As I said earlier, I have studied abroad in both Toulouse, France, and Prague, Czech Republic. In Toulouse, I would say that the highlight of my experience was just being able to adjust to the French way of life in a relatively short span, given that it was my first time living on my own in a foreign country. Things such as using public transport on a daily basis, speaking exclusively in French, grocery shopping on my own, exploring the city by foot and traveling around southern France all made my three weeks there a truly incredible experience that I won’t soon forget. In Prague, I learned the Czech language from scratch, but the main highlight was my time volunteering at a local high school on a weekly basis, giving English speaking practice to Czech high schoolers. Interacting with them by sharing my American culture and learning about their Czech culture was extremely rewarding. Apart from this, I have had the chance to travel around the beautiful Czech countryside and also to the less-visited countries of Central Europe,

When I studied in Toulouse, I enjoyed transitioning into the French university system and truly being immersed into the culture. I lived with a host family here, and being able to speak French 24/7 really improved my overall proficiency in the language, and helped me adapt to a totally new environment and routine. On top of all of this, I gained more independence and confidence during my travels around southern France, which allowed me to visit incredible places that most people would not get the chance to visit, such as Hungary, Poland and Slovakia.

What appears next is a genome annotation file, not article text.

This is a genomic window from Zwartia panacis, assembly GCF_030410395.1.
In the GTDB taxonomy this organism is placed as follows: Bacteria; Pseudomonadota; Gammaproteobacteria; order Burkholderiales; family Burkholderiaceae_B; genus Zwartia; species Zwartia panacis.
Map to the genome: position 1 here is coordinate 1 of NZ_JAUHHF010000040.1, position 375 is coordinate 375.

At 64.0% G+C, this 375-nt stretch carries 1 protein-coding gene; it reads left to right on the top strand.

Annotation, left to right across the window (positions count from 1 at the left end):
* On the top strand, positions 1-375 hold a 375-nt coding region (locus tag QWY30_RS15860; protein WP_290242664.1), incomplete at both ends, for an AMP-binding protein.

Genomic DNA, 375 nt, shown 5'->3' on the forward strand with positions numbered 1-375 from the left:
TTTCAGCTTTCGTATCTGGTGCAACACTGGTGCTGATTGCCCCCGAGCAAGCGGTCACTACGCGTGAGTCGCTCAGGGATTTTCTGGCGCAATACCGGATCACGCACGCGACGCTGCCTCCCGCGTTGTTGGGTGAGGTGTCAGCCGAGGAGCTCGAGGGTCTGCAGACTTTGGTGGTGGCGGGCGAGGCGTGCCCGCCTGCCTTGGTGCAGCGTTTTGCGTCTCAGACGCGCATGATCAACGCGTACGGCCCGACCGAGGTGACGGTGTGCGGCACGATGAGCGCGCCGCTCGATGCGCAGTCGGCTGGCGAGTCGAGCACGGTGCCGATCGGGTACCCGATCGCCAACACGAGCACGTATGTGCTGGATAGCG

“Studying abroad really is life-changing, and it will undoubtedly alter your perspective on others and how you see the world.”

Proudest accomplishment so far:

I’m proud of myself for being successful in taking classes in two foreign languages at the same time, maintaining an advanced level of French, while bringing my Russian level to intermediate just in the past couple of years (as well as beginning Czech this semester). Tying this together, I am proud of myself for having put my language skills to use during my time abroad and not being afraid to make mistakes. It’s such a good feeling when you are able to get your point across effectively in a foreign language and are able to navigate on your own and help others.

Most important thing I’ve learned so far:

I’ve learned that it’s important to live in the present and cherish the moments that are happening in front of you, rather than worrying about the future or dwelling on the past all of the time. You’ll never get those moments back, so take advantage of everything that life has to offer you now. Step out of your comfort zone, never have regrets, and do the things that make you happy.

Advice for students considering study abroad:

Although it may sound cliché, studying abroad really is life-changing, and it will undoubtedly alter your perspective on others and how you see the world. Sure, you’ll likely be homesick and jet-lagged when you arrive at your new destination, and you’ll question whether you’ve made the right decision, but all of this is only temporary and a totally natural part of reacting to drastic change. As you begin to meet new people, explore your new city, travel to other places and begin your classes, your new environment will start to feel more familiar, and you’ll soon forget about your initial worries. After your time abroad, you’ll have countless photos, souvenirs and stories to share with your family and friends. These memories will last a lifetime. So take full advantage of any of the excellent study-abroad programs that Dickinson has to offer, as you’ll never get the opportunity to have quite the same experience again.